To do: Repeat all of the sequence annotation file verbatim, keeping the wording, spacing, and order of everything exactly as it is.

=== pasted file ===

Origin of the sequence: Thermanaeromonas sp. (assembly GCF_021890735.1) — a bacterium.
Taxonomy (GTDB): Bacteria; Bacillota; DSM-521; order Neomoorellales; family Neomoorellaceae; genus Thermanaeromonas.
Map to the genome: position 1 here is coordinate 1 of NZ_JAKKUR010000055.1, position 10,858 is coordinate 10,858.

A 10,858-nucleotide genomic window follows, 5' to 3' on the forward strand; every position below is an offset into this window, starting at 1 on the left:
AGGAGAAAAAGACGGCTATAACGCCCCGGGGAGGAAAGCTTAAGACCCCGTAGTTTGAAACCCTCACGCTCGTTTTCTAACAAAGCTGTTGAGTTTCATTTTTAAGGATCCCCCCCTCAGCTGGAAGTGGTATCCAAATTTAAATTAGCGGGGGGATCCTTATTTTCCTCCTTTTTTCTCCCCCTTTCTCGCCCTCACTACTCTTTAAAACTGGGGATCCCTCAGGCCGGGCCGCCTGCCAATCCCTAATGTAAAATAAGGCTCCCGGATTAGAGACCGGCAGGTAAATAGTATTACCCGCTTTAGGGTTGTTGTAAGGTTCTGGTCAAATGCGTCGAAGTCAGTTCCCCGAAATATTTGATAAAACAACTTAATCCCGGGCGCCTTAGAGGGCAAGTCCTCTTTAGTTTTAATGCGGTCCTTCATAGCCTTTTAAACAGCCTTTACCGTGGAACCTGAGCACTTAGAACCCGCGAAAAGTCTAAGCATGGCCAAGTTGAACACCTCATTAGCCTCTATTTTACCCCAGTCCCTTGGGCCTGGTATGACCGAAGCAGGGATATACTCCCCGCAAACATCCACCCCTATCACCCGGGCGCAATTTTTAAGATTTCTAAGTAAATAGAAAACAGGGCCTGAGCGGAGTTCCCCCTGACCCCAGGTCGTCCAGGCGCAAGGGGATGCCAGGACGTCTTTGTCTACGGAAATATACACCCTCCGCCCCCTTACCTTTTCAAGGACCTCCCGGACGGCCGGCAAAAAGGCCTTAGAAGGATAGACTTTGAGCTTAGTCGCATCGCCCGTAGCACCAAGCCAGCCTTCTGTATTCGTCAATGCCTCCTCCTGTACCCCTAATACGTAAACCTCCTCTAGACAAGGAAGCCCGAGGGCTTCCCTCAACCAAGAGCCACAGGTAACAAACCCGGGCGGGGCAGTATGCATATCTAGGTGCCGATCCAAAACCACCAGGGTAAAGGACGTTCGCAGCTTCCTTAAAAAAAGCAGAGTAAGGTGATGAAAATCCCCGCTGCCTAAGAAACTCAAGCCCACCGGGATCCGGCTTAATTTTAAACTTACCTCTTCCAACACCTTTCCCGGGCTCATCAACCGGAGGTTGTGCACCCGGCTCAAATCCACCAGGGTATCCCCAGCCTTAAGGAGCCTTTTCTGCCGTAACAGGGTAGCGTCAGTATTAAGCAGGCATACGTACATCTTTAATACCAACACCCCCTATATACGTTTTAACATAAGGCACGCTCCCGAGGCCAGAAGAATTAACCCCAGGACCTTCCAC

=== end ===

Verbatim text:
Origin of the sequence: Thermanaeromonas sp. (assembly GCF_021890735.1) — a bacterium.
Taxonomy (GTDB): Bacteria; Bacillota; DSM-521; order Neomoorellales; family Neomoorellaceae; genus Thermanaeromonas.
Map to the genome: position 1 here is coordinate 1 of NZ_JAKKUR010000055.1, position 10,858 is coordinate 10,858.

A 10,858-nucleotide genomic window follows, 5' to 3' on the forward strand; every position below is an offset into this window, starting at 1 on the left:
AGGAGAAAAAGACGGCTATAACGCCCCGGGGAGGAAAGCTTAAGACCCCGTAGTTTGAAACCCTCACGCTCGTTTTCTAACAAAGCTGTTGAGTTTCATTTTTAAGGATCCCCCCCTCAGCTGGAAGTGGTATCCAAATTTAAATTAGCGGGGGGATCCTTATTTTCCTCCTTTTTTCTCCCCCTTTCTCGCCCTCACTACTCTTTAAAACTGGGGATCCCTCAGGCCGGGCCGCCTGCCAATCCCTAATGTAAAATAAGGCTCCCGGATTAGAGACCGGCAGGTAAATAGTATTACCCGCTTTAGGGTTGTTGTAAGGTTCTGGTCAAATGCGTCGAAGTCAGTTCCCCGAAATATTTGATAAAACAACTTAATCCCGGGCGCCTTAGAGGGCAAGTCCTCTTTAGTTTTAATGCGGTCCTTCATAGCCTTTTAAACAGCCTTTACCGTGGAACCTGAGCACTTAGAACCCGCGAAAAGTCTAAGCATGGCCAAGTTGAACACCTCATTAGCCTCTATTTTACCCCAGTCCCTTGGGCCTGGTATGACCGAAGCAGGGATATACTCCCCGCAAACATCCACCCCTATCACCCGGGCGCAATTTTTAAGATTTCTAAGTAAATAGAAAACAGGGCCTGAGCGGAGTTCCCCCTGACCCCAGGTCGTCCAGGCGCAAGGGGATGCCAGGACGTCTTTGTCTACGGAAATATACACCCTCCGCCCCCTTACCTTTTCAAGGACCTCCCGGACGGCCGGCAAAAAGGCCTTAGAAGGATAGACTTTGAGCTTAGTCGCATCGCCCGTAGCACCAAGCCAGCCTTCTGTATTCGTCAATGCCTCCTCCTGTACCCCTAATACGTAAACCTCCTCTAGACAAGGAAGCCCGAGGGCTTCCCTCAACCAAGAGCCACAGGTAACAAACCCGGGCGGGGCAGTATGCATATCTAGGTGCCGATCCAAAACCACCAGGGTAAAGGACGTTCGCAGCTTCCTTAAAAAAAGCAGAGTAAGGTGATGAAAATCCCCGCTGCCTAAGAAACTCAAGCCCACCGGGATCCGGCTTAATTTTAAACTTACCTCTTCCAACACCTTTCCCGGGCTCATCAACCGGAGGTTGTGCACCCGGCTCAAATCCACCAGGGTATCCCCAGCCTTAAGGAGCCTTTTCTGCCGTAACAGGGTAGCGTCAGTATTAAGCAGGCATACGTACATCTTTAATACCAACACCCCCTATATACGTTTTAACATAAGGCACGCTCCCGAGGCCAGAAGAATTAACCCCAGGACCTTCCAC